Ravindra believes that Bangalore needs tree parks or ‘habitats’.

He notes that there are around 800 parks in the city that can be converted into aesthetically-pleasing and beneficial tree parks.

“There is no point in planting silver oak and other exotic species in the city. They do not attract birds and butterflies and being hollow are prone to being toppled at the first strong gust of wind,” he will tell you.

Butterflies, as he adds, need not just nectar plants but also host plants on which to lay eggs and multiply. The proof of what he says is there in the parks he has developed where you can see swarms of butterflies flitting around. He is planning on growing some species that will attract fireflies. What more can one ask for in the concrete jungle!

He emphasises that there is a lot of space in and around the city to plant trees. For instance, he is involved with NDRI where the native tree species are being planted on 70 acres. Ravindra has taken up work in 30 parks and 15 lakes in the city. Besides Uttarahalli lake, he was also involved in the eco-system development at Kaikondrahalli lake in Sarjapur, Kowdenahalli lake, Rachenahalli lake and Munekulala lake.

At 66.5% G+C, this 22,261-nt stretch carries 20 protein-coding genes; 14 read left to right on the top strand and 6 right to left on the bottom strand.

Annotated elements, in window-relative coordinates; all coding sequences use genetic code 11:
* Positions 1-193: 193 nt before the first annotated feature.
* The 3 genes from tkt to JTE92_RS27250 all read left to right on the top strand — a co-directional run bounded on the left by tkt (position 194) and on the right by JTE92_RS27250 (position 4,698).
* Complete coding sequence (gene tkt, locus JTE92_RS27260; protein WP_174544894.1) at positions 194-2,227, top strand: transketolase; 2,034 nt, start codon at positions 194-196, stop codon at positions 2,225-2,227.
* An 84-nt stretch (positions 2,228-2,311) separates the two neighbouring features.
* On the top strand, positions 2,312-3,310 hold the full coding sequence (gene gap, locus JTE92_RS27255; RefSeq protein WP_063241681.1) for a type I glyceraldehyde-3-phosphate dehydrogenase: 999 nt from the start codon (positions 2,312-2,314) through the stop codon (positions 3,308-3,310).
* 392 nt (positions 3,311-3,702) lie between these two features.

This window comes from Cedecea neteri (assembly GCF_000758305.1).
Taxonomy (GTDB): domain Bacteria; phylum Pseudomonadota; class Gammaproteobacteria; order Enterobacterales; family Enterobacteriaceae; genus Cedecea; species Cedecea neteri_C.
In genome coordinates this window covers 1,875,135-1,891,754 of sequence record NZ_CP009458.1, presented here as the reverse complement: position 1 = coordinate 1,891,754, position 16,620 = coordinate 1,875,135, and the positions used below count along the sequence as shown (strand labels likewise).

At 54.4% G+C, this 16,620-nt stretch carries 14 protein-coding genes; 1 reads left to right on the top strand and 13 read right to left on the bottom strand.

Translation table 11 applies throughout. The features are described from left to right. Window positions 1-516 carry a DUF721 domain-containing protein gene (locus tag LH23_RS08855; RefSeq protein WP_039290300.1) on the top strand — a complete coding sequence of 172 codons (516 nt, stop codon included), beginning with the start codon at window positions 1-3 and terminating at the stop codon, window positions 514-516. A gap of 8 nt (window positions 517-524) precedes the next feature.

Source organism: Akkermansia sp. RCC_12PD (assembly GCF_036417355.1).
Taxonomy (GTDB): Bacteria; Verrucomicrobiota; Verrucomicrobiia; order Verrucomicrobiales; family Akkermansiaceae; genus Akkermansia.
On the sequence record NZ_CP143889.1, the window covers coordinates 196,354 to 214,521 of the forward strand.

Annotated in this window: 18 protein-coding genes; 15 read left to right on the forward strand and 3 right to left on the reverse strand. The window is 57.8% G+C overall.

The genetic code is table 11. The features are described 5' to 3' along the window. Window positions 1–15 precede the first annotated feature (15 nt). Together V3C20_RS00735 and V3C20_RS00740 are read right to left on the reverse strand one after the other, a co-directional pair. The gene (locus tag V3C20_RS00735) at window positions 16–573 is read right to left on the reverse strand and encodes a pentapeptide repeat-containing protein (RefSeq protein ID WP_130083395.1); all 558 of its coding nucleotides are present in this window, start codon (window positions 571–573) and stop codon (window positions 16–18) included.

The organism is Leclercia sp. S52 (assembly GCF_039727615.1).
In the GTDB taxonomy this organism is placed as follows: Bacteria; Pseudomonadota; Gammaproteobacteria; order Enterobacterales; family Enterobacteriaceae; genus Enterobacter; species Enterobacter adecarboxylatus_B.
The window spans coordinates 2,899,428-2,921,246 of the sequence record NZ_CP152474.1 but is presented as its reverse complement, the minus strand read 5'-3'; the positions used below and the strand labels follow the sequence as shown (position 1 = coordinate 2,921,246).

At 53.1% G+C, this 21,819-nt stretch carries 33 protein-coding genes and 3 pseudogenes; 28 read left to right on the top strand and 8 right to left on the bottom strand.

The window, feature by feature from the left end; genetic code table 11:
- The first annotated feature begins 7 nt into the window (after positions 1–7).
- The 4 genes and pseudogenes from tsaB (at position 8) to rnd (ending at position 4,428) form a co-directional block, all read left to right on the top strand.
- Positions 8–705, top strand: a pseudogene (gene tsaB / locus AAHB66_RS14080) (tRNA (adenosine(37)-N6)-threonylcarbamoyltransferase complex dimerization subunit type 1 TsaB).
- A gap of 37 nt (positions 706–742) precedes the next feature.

This man’s passion extends beyond lakes and parks to river restoration, biodiversity parks and eco-therapy.

Associated with Art of Living in river restoration of Kumudvati and Palar rivers at Kaivara, Ravindra has been busy planting the native species along the identified flow of the erstwhile river. Efforts are on to revive water tanks and ponds too by planting trees.

Ravindra points to the Nandi Hills that are home to seven rivers (Arkavati, Palar, Chitravathi, Dakshina Pinakini, Uttara Pinakini) and notes that the region needs immediate afforestation to “prevent it going the Tirupati way”. He has planted a few Makali Beru or Sarsaparilla (decalepis hamiltonii) which once thrived in the region but was exploited by the pickle and drug industry. It is listed as endangered by the IUCN. The roots can pierce the rocks, he explains, and help recharge the rocky, dry regions.

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He has also been working actively with Tejaswini Ananthkumar’s Adamya Chetana in afforesting the city and surroundings.

Vertical gardens